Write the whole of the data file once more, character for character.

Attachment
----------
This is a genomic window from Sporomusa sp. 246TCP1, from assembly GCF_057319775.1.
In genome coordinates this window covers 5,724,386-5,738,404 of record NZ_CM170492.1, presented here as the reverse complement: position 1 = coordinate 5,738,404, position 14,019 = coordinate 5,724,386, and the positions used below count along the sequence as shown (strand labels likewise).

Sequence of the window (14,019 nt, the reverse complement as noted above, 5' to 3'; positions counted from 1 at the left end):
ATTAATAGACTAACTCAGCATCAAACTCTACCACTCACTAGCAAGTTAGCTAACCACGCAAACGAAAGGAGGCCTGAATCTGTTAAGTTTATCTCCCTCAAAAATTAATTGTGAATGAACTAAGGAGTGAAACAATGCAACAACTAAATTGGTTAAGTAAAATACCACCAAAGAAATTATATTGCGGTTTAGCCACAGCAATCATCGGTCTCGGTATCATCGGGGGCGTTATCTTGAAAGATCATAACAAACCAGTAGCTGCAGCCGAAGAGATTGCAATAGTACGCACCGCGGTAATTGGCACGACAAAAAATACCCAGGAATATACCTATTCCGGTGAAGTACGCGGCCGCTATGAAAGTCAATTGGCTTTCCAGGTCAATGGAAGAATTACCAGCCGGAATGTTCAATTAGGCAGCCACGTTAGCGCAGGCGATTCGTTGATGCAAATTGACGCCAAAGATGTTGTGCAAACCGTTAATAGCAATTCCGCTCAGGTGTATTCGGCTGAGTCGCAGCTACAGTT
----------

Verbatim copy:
This is a genomic window from Sporomusa sp. 246TCP1, from assembly GCF_057319775.1.
In genome coordinates this window covers 5,724,386-5,738,404 of record NZ_CM170492.1, presented here as the reverse complement: position 1 = coordinate 5,738,404, position 14,019 = coordinate 5,724,386, and the positions used below count along the sequence as shown (strand labels likewise).

Sequence of the window (14,019 nt, the reverse complement as noted above, 5' to 3'; positions counted from 1 at the left end):
ATTAATAGACTAACTCAGCATCAAACTCTACCACTCACTAGCAAGTTAGCTAACCACGCAAACGAAAGGAGGCCTGAATCTGTTAAGTTTATCTCCCTCAAAAATTAATTGTGAATGAACTAAGGAGTGAAACAATGCAACAACTAAATTGGTTAAGTAAAATACCACCAAAGAAATTATATTGCGGTTTAGCCACAGCAATCATCGGTCTCGGTATCATCGGGGGCGTTATCTTGAAAGATCATAACAAACCAGTAGCTGCAGCCGAAGAGATTGCAATAGTACGCACCGCGGTAATTGGCACGACAAAAAATACCCAGGAATATACCTATTCCGGTGAAGTACGCGGCCGCTATGAAAGTCAATTGGCTTTCCAGGTCAATGGAAGAATTACCAGCCGGAATGTTCAATTAGGCAGCCACGTTAGCGCAGGCGATTCGTTGATGCAAATTGACGCCAAAGATGTTGTGCAAACCGTTAATAGCAATTCCGCTCAGGTGTATTCGGCTGAGTCGCAGCTACAGTT